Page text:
Otterup M54 & M54J in the making
Philip Sharp and the M54J
Captain Philip B. Sharpe is an American soldier during 2nd. World War, and by the end of the war he ’liberates’ a French rifle in order to bring it back to America. It is a 7mm with a fairly large case volume, and he is very interested in further developing the capabilities of the 7mm cartridge.
Back home in the US, he settles down on a farm in the country side, builds himself a reloading room and starts working with the cartridge with his friend Richard Hart. They base the cartridge on a .300 H&H case. The mission of Sharpe & Hart is to create a magnum caliber, capable of shooting at far distances….
During the 2nd World War a lot of new powders were developed, each with different qualities and characteristics. A lot of these powders were tried and tested. In the summer of 1952, Sharpe & Hart had a visit from Scandinavia.
Norma enters the arena
Amund Enger, the CEO of the Norma Oslo factory spent more than a week with Sharpe & Hart developing the cartridge, and by the end of his stay he promised Sharpe & Hart to develop and produce brass for this project. Amund Enger was very impressed by the concept and abilities of the new cartridge.
So an agreement was made, Norma produced the brass and contacted Schultz & Larsen in Otterup to ask them to supply barrels for the testing of the cartridge. Schultz & Larsen had been supplier of testing barrels to Norma for years and was the natural source to go to. The new cartridge was named 7×61 Sharpe & Hart.
Sharpe went to Scandinavia in 1953 to visit a number of gun manufacturers and he became particularly interested in the rather small operation in Otterup, Denmark. Deals were made, and the development of a new hunting rifle was in its prime…
Based on the design of the M38 from Schultz & Larsen
For Schultz & Larsen the timing was perfect, as they were celebrating their 50 years’ anniversary that year. They also celebrated the marketing of their first hunting rifle. The M54 was a rifle made for competition, the M54J for hunters (J stands for the Danish word jagt, which means hunting, and this rifle was supplied with a safety button and magazine as opposed to the M54 that was without these safety devices).
The rifle was based on the design from the Schultz & Larsen M38, a beautiful and well crafted rifle. Schultz & Larsen built a number of M54J 7×61 Sharpe & Hart rifles and sent them off to the US, where they soon obtained great fame because of their high quality and superb precision. The caliber was small but highly effective, and famous hunters from all over the world quickly adopted the rifle.
An end to the American adventure
However, the production of the high quality rifles was time consuming, and other gun factories were fast to catch up on the fame of the 7×61 S&H cartridge. Cheaper rifles and similar cartridges at a faster pace was soon produced at much cheaper prices and this affected the sale of the M54J considerably.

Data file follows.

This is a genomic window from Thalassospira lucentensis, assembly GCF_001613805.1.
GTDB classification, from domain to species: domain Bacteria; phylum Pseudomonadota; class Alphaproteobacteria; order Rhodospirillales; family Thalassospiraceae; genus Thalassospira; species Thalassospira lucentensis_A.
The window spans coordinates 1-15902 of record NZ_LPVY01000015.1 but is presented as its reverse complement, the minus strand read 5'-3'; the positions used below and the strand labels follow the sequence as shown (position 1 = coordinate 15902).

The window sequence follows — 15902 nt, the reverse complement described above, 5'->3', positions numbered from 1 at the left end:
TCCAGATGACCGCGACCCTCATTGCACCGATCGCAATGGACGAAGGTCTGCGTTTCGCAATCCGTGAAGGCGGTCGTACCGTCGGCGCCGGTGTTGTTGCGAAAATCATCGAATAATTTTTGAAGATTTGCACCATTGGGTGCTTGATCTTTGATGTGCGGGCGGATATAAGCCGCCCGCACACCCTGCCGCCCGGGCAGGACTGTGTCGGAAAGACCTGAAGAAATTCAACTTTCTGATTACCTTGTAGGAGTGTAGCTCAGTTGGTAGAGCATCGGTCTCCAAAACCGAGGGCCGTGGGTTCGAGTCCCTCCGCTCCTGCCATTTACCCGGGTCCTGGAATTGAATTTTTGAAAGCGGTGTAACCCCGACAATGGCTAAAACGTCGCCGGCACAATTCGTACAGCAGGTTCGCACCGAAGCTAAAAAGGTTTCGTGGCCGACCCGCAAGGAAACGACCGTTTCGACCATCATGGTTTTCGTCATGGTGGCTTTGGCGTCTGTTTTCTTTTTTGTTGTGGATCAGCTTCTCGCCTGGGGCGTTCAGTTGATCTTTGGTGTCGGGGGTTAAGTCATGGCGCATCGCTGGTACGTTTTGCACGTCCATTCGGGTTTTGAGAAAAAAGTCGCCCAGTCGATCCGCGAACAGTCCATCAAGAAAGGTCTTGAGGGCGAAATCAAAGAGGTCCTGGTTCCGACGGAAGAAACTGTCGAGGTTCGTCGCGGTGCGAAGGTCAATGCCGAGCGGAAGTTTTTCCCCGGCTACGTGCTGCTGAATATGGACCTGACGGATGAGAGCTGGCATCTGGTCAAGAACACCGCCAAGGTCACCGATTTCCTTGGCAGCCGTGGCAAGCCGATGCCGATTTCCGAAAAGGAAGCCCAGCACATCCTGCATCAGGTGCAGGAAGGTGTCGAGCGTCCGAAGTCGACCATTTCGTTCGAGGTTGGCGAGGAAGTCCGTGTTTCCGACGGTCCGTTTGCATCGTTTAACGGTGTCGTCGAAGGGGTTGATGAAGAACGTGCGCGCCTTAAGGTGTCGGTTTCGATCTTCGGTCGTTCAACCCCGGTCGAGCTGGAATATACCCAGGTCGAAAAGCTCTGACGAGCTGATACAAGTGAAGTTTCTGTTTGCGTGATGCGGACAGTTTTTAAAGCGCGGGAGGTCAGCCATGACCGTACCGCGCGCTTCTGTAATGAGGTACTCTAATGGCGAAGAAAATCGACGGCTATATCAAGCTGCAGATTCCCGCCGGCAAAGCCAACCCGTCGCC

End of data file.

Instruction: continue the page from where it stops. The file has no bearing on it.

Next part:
Remington was extremely “quick on the trigger” and developed a close match to the 7×61 S&H, namely the 7mm Remington Magnum. The cartridge 7 mm Remington was slightly bigger than 7×61 S&H and held more powder.
At the same time Remington produced a cheaper rifle for their new cartridge and that put an end to the American import of the M54J rifles.
In the picture below you see Amund Enger, Phil Sharpe and Niels Larsen, at a lunch meeting in a restaurant in Copenhagen.
Below: Philip Sharpe´s M54J 7×61 S&H
Below: An old invoice from Sharpe & Hart Associates, Inc.
The 7×61 Super
Niels Kvale from Norma later tried to improve the 7×61 Sharpe & Hart to regain its popularity and to match the performance of the 7 mm Rem Mag. Niels Kvale honed the case of the original 7×61 Sharpe & Hart to make room for more powder. The new cartridge was marketed as the 7×61 Super but was never a success.
Today the 7×61 Sharpe & Hart is a caliber only for reloaders. Norma still produces brass, but no factory made ammunition is made for the cartridge. Reloading data can be found on the Internet or at Hornady where you can also find tools and dies for the cartridge.
The 7×61 S&H, the .300 Win Mag and the 7 mm Remington Magnum are very similar in performance and all three are relevant when shooting at far distances. They apply to experienced hunters hunting game difficult to approach, in mountain regions and such.
As a matter of fact the smaller caliber .243 Win has the exact same trajectory as the magnums mentioned above. Off course you cannot hunt the same sized game with a .243 Win – but it is truly a fine and effective caliber and in many countries you are allowed to hunt both red deer and Sitka deer with the family small caliber .243 Win.
It is appreciated by many hunters in Scotland and in the US for its efficiency and low recoil, which off course is far less than the recoil perceived from the 7×61 S&H, the .300 Win Mag and the 7 mm Remington Magnum
This article is a cooperation between The Professor and Krudtmama – translation assistance J. Lundbeck